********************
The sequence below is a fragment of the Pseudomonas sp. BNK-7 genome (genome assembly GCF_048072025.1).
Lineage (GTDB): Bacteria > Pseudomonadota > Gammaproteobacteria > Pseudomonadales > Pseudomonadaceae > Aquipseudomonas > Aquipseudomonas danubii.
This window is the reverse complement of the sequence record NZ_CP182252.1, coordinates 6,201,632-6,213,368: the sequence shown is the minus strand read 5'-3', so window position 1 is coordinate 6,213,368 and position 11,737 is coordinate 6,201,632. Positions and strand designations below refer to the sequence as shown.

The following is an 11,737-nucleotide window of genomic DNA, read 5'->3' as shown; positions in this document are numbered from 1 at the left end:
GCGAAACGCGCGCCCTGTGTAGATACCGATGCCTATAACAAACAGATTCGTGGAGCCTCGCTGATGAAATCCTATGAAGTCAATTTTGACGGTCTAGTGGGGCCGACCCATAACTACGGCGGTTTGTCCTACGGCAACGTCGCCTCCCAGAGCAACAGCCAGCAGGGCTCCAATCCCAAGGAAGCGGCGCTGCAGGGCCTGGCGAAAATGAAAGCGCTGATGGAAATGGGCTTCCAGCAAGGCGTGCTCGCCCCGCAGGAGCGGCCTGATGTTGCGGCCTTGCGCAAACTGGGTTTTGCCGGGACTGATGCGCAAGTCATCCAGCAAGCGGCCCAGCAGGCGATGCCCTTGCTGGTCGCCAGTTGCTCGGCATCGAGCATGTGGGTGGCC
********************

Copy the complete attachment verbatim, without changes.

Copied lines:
The sequence below is a fragment of the Pseudomonas sp. BNK-7 genome (genome assembly GCF_048072025.1).
Lineage (GTDB): Bacteria > Pseudomonadota > Gammaproteobacteria > Pseudomonadales > Pseudomonadaceae > Aquipseudomonas > Aquipseudomonas danubii.
This window is the reverse complement of the sequence record NZ_CP182252.1, coordinates 6,201,632-6,213,368: the sequence shown is the minus strand read 5'-3', so window position 1 is coordinate 6,213,368 and position 11,737 is coordinate 6,201,632. Positions and strand designations below refer to the sequence as shown.

The following is an 11,737-nucleotide window of genomic DNA, read 5'->3' as shown; positions in this document are numbered from 1 at the left end:
GCGAAACGCGCGCCCTGTGTAGATACCGATGCCTATAACAAACAGATTCGTGGAGCCTCGCTGATGAAATCCTATGAAGTCAATTTTGACGGTCTAGTGGGGCCGACCCATAACTACGGCGGTTTGTCCTACGGCAACGTCGCCTCCCAGAGCAACAGCCAGCAGGGCTCCAATCCCAAGGAAGCGGCGCTGCAGGGCCTGGCGAAAATGAAAGCGCTGATGGAAATGGGCTTCCAGCAAGGCGTGCTCGCCCCGCAGGAGCGGCCTGATGTTGCGGCCTTGCGCAAACTGGGTTTTGCCGGGACTGATGCGCAAGTCATCCAGCAAGCGGCCCAGCAGGCGATGCCCTTGCTGGTCGCCAGTTGCTCGGCATCGAGCATGTGGGTGGCC